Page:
Key Findings: International Fact-Finding Mission to Defend Indigenous Land and Human Rights against Palm Oil Expansion in Southern Philippines, May 6-10, 2012
I. History of the land and peoples
The Higaonon tribe have lived and occupied the lands in Opol since pre-Spanish colonization. The lands used to be forest land. Their ancestors lived by farming, maintaining portions of agricultural land. They also hunted animals and gathered honey. They practiced their indigenous culture, carrying out rituals in certain areas that they consider sacred.
In the 50s, a certain Capt. Jose Carry, a pilot from Albay, transformed 520 hectares of land into pasture. When Carry arrived, members of the Higaonon tribe were displaced by harassments to make way for the pasture ground. In the 60s, some of the Lumads reclaimed portions of the land. The remaining lands were then taken over by Victor Paras, who started logging operations. Around 1965, houses of the Lumad community were strafed and burned by armed personnel of Paras. This was also the period when the non-indigenous personnel of Paras started to settle in the area.
According to the Department of Environment and Natural Resources (DENR), a Forest Land Grazing Lease Agreement (FLGLA) No. 614 was granted to Paras Machinery Works Corp., represented by Victor Paras in November 1991. This agreement will expire in December 31, 2016.
In 2002, farmers reclaimed more land. At that time, Paras was no longer active in the area. Around 200 families went in but only 45 successfully reclaimed the land because General Alexander Noble, owner of a security agency hired by Paras, threatened them. These 45 households eventually founded the Sarahogon Bagocboc Farmers Association (SBFA). In the same year, DENR facilitated the formation of Kahugpongan sa Mag-uuma sa Barangay Tingalan (KMBT) and granted them CBFMA, but this group never became active.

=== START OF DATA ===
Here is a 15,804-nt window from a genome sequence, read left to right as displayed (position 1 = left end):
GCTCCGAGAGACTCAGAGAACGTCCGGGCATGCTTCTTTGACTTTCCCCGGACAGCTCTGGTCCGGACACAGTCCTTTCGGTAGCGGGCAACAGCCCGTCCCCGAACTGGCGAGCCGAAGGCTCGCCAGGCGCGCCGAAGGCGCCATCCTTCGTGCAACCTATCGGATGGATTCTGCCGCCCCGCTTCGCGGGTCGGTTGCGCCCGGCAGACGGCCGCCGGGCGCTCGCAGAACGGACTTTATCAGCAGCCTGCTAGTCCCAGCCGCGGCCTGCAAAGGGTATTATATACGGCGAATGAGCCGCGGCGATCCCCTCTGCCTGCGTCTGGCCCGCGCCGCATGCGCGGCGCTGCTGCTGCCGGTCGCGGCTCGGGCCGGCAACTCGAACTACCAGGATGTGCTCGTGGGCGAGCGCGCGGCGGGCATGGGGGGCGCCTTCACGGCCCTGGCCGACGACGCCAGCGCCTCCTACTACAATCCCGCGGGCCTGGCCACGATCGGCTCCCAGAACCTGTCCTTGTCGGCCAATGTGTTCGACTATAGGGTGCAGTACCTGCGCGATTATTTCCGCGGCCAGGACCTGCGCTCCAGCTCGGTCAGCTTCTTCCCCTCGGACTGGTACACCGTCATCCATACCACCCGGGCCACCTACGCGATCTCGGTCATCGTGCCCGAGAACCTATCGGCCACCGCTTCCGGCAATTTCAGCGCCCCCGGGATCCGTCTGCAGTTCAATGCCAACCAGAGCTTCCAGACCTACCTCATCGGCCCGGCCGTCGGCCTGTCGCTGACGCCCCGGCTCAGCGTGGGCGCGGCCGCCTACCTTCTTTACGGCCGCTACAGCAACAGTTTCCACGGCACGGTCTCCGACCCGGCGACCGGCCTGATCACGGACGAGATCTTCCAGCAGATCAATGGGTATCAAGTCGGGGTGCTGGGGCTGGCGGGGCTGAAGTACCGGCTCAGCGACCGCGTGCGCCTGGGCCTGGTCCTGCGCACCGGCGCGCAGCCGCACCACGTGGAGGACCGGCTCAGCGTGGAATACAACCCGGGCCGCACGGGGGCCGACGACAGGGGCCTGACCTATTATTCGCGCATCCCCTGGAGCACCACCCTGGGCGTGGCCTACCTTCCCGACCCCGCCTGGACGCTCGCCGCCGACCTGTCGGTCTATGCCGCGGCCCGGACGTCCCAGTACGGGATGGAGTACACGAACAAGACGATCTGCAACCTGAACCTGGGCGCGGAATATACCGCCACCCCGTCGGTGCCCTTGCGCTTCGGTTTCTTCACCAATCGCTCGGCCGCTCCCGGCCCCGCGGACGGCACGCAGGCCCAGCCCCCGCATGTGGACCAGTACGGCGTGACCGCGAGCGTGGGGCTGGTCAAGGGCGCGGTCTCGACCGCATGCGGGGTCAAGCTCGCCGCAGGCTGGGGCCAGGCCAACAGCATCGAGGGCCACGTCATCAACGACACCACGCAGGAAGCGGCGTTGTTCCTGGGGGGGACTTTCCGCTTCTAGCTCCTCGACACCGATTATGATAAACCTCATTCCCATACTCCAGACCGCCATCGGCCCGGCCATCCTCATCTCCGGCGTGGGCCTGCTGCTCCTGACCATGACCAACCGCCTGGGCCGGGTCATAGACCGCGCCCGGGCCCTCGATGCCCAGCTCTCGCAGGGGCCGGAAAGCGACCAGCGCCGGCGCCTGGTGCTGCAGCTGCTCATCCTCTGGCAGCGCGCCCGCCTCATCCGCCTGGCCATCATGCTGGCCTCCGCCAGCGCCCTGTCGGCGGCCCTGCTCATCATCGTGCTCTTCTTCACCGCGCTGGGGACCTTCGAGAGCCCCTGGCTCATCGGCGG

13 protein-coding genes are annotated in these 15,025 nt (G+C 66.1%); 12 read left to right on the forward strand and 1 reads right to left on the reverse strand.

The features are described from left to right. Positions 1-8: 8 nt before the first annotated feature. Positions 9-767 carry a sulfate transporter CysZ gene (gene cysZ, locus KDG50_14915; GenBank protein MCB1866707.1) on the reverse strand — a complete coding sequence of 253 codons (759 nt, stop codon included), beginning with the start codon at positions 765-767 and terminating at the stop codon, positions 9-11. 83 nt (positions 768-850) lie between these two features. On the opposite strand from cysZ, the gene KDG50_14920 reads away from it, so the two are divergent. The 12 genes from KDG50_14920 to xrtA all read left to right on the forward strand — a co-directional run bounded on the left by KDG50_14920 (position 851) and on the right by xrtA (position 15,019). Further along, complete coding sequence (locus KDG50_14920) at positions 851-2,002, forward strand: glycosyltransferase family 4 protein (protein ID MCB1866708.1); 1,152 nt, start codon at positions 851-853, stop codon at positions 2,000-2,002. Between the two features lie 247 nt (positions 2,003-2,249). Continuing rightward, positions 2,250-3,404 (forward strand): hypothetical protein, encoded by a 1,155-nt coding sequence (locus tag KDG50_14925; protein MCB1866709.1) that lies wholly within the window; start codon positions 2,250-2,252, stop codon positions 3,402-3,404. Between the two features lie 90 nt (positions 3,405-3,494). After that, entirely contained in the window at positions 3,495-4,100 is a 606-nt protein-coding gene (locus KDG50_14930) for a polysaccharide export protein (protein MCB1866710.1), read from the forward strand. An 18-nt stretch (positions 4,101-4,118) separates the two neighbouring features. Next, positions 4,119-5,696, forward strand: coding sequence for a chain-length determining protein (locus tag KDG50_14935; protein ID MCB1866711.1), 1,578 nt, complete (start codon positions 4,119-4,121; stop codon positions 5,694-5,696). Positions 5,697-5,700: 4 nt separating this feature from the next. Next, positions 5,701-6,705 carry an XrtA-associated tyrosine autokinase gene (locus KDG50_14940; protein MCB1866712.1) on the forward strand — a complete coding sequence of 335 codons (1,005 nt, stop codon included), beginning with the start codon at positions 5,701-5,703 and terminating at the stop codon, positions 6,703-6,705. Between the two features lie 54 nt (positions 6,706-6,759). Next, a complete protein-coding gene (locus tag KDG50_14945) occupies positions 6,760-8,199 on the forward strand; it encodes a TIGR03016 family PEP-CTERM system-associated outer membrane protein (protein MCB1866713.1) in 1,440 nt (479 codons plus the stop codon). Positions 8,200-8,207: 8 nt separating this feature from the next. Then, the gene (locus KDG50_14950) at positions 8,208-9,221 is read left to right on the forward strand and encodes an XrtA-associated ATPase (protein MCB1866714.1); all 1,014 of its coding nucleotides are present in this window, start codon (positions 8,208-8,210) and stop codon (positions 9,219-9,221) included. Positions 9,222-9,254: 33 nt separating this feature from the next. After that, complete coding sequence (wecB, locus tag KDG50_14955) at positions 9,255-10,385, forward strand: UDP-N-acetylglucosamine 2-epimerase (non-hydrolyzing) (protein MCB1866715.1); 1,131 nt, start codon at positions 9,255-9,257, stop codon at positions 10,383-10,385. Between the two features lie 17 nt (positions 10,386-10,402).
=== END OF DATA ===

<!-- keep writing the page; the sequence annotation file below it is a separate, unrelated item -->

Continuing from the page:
By 2003, SBFA was successful in making the area productive for agriculture and by 2005, the area had become a thriving community.
On April 6, 2008, Gilbert Paborada, chairperson of SBFA, filed a request for stewardship with the Provincial Environment and Natural Resources Office (PENRO) as measure of further establishing their rights over the lands once the Paras lease agreement expires in 2016. However, authorities told them they did not need to file a petition because they were already tilling the land.
In 2010, DENR revived KMBT and the CBFMA. In that same year, DENR conducted meetings with A. Brown along with KMBT to facilitate the entry of a palm oil plantation in the area.
In February 2011, the DENR informed members of the SBFA that Victor Paras had already issued a Special Power of Attorney to Raffy Magbanua of Nakeen Corporation, a subsidiary of A. Brown. However, no documents were presented. In the same month, the DENR convened a meeting with Barangay Tingalan officials, A. Brown representatives, members of KMBT, and other Lumads. It was declared that a palm oil plantation will be developed in the sloping areas in Tingalan. It was emphasized that those individuals or groups who will not consent, will not be forced. The company also offered to pay the farmers with P9,000 per hectare for a 25-year lease, and promised them a better life.
Many members were surprised by this announcement as they had expected their land rights to be recognized and protected by the DENR. They realized that their rights have been violated with the approval for the entry of A. Brown's subsidiaries - Nakeen Corporation and ABERDI to start palm oil plantation operations.
Furthermore, CENRO released an assessment report stating their area covers 5.18 hectares only. Paborada and SBFA members did not agree to this as it was clear that the land they petitioned was already waived to A. Brown.
II. Human rights violations
Several human rights violations were committed by the company and state authorities against the farmers, especially those who refuse to give their lands to the plantation. The following are incidents reported to the IFFM: